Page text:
The Pacific Angelshark, also known as a monkfish, was first described by the first Curator of Ichthyology at the California Acadamy of Sciences by William O. Ayres in 1859. They live in the eastern Pacific Ocean, from as far north as southeastern Alaska, to the Gulf of Mexico, Costa Rica, and down so southern Chile. It is sometimes seen off the coast of California, but between Oregon and southern Alaska, it is quite uncommon to see it.
Pacific angel sharks can be occassionally seen off California
Unlike most shark species, the Pacific angel shark is a bottom dweller. It buries itself in mud bottoms or sand during the day time, and comes out at night to actively search for food. It is usually found on continental shelfs and littoral areas. It sometimes hangs out near rocks, kelp forests, and canyons. Off the coast of California, this angelshark species can be found at depths of between 3-656 feet (1-200 m) and to depths of 610 feet (185 m) in the Sea of Cortez.
Adult Pacific angelfish are semi-nomadic, as they move to new locations after spending days in a limited area. They usually are solitary, however they can sometimes be found in groups. They can reach up to 152 cm long, and can live up to 35 years of age. It can weigh up to 60 pounds. Males reach sexual maturity after about 8 years of life, while females mature when they are about 13 years old.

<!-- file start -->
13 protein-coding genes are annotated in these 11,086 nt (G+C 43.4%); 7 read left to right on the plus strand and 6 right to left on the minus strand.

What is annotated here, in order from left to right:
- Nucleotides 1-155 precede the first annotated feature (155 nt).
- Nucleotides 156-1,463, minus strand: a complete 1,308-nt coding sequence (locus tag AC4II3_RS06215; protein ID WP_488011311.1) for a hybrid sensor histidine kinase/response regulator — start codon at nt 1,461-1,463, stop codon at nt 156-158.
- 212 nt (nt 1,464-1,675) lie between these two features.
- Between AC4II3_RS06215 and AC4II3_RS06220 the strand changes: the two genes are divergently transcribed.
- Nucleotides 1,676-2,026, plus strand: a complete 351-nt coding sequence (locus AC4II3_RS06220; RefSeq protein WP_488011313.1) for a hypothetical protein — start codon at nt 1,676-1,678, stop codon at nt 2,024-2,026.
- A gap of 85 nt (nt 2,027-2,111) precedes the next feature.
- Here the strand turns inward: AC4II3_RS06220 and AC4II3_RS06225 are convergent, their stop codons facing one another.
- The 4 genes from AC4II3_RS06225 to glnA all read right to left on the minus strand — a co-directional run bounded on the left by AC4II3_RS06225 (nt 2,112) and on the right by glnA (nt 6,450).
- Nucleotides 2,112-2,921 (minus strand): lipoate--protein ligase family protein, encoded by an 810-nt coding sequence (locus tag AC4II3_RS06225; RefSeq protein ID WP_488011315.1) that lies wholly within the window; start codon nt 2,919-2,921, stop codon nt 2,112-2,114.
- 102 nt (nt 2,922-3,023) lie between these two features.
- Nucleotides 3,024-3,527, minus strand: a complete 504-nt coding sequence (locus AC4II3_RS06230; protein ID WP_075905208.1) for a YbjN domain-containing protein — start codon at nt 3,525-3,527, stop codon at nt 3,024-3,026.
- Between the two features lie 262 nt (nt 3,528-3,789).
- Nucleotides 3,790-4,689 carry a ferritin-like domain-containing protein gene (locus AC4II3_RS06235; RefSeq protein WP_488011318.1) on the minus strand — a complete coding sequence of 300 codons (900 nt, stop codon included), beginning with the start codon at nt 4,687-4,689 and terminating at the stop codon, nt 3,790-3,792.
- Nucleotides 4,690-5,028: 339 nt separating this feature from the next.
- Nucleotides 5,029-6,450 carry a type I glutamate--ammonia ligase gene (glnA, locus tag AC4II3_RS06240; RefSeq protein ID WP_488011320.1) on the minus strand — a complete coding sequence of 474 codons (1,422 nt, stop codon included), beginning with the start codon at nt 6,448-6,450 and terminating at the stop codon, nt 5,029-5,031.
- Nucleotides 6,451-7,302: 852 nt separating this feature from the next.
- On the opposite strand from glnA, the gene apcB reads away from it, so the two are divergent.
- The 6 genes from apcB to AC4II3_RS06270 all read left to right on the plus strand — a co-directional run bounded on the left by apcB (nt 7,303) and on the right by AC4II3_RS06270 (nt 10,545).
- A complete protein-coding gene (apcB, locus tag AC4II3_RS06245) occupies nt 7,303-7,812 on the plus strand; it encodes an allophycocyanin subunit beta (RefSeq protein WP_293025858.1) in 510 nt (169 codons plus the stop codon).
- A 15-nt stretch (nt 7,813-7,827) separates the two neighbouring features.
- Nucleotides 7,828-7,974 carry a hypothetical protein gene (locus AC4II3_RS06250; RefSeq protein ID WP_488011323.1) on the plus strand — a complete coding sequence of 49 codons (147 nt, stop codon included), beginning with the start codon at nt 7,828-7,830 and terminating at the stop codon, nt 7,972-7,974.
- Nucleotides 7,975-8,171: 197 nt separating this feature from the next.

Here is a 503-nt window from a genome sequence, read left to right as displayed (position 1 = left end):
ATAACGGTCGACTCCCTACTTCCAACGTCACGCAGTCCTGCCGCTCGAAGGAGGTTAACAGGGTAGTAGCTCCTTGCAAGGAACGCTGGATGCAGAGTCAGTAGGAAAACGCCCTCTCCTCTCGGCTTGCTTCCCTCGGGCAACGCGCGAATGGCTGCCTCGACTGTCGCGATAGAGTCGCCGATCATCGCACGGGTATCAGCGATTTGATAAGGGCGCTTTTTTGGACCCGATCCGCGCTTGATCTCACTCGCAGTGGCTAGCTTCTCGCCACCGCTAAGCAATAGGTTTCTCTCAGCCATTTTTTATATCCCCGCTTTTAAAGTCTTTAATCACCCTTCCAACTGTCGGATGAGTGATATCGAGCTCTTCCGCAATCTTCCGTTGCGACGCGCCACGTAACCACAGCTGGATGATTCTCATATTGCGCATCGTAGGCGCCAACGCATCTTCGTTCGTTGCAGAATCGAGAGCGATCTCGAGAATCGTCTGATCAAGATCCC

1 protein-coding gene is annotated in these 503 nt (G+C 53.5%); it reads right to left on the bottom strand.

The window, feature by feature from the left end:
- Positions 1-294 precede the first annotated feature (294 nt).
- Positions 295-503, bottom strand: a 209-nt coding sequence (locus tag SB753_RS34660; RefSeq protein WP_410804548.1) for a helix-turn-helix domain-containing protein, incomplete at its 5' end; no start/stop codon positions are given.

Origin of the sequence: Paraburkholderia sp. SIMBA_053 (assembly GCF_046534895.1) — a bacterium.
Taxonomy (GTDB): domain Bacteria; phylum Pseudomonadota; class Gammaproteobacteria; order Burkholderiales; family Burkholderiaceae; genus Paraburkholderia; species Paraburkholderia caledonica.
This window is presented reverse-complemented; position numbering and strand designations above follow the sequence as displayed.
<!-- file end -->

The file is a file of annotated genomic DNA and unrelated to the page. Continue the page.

Distinctive features of the Pacific angelshark are that it is dorsoventrally flattened, and has terminal mouth at the tip of its snout. Its pectoral fins resemble angel wings as they are broad and are separated from the head. At the top of its head are eyes and spiracles, and there are 5 pairs of gill slits from the side of the head to underneath the throat. Its gill slits are ventrally located. They also have flesh nasal barbels and flaps on the head. It does not have anal fins and there are no spines on its dorsal fins.
Can you spot the pacific angelshark?
The Pacific angelshark is whitish coloured, with blotches of grey, brown, and red. It can also be dark brown to black coloured, with splotches of black and brown. It is coloured this way to camouflage itself at the muddy and sandy bottoms.
Pacific angel sharks eat bony fishes. These include halibut, peppered shark, hake, blacksmith, corbina, flatfish, and croakers. It has also been known to eat invertebrates such as mollsusks and crustaceans. During the daytime, Pacific angelsharks camouflage themselves in the sandy and muddy bottoms near rocky areas and patch reefs, waiting for potential prey. When its prey comes within reach, it uses quick ambush attack techniques in order to surprise and catch its prey with its powerful jaws. After it has eaten, the shark settles back to the bottom in order to wait for its next prey. During the night time, the Pacific angelfish cruises near the bottom to search for fish and invertebrates like crustaceans, octopus, and squid.